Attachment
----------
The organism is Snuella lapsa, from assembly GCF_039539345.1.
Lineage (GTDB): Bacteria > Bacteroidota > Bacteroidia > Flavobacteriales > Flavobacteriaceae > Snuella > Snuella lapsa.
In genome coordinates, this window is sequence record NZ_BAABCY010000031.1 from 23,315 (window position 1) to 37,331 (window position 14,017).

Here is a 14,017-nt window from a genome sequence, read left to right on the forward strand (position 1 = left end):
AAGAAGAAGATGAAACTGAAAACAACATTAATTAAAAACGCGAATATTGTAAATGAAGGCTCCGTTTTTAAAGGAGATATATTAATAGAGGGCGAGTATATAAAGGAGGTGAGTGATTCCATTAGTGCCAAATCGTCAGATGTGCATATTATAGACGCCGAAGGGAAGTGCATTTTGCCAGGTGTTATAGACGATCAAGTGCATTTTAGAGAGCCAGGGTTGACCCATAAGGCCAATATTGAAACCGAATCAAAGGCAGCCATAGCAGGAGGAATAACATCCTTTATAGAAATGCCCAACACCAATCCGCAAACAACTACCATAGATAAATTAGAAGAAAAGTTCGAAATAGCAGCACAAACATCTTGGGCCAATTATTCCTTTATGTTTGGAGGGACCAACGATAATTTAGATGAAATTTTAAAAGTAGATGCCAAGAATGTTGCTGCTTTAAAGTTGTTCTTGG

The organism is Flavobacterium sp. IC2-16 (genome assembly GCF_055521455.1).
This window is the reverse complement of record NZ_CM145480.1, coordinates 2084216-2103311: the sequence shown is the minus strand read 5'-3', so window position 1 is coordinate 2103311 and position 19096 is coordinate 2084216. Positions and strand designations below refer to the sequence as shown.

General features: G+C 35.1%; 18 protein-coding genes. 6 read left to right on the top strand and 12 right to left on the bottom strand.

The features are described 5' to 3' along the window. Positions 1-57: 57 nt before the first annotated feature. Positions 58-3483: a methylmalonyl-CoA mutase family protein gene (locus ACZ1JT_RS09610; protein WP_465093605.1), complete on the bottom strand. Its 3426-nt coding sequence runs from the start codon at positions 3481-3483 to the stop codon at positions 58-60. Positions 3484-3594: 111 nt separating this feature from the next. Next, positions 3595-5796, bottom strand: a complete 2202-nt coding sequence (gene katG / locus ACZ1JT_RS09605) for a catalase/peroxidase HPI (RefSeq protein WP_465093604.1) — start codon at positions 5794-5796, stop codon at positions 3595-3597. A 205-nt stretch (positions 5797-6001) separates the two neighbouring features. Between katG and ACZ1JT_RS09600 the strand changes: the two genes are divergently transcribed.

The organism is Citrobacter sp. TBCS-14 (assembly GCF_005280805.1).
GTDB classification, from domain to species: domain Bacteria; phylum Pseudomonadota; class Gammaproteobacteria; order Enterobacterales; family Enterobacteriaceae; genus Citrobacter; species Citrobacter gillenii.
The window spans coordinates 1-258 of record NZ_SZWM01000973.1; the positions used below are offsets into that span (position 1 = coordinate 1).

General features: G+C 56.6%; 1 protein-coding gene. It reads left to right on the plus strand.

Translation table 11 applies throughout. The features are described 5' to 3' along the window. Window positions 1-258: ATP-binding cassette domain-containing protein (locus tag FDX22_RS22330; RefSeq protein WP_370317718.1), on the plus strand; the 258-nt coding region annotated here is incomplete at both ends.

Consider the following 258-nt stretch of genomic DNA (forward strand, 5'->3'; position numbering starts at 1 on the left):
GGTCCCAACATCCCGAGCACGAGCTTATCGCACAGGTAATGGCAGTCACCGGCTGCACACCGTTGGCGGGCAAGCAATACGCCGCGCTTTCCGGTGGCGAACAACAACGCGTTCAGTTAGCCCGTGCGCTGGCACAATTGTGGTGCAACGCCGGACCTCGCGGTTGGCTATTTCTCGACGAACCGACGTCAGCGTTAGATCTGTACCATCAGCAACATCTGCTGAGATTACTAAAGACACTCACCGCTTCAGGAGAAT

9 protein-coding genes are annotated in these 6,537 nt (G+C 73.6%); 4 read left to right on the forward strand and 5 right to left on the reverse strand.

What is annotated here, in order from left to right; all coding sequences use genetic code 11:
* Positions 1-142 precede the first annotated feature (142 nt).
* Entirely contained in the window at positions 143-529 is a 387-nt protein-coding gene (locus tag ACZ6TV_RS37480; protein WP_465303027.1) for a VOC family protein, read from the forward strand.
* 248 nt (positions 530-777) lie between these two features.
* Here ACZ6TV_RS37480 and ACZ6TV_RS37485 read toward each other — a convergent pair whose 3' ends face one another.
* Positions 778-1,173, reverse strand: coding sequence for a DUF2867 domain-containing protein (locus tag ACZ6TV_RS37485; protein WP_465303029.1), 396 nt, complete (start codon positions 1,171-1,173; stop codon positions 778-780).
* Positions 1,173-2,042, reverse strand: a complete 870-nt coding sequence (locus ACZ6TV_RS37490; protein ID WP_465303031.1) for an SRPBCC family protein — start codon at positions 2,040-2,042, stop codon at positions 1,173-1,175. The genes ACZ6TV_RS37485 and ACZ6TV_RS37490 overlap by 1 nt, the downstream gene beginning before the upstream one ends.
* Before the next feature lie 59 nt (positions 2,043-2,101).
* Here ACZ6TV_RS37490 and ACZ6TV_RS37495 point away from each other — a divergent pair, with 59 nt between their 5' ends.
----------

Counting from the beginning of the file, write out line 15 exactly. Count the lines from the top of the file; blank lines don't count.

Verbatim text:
Consider the following 258-nt stretch of genomic DNA (forward strand, 5'->3'; position numbering starts at 1 on the left):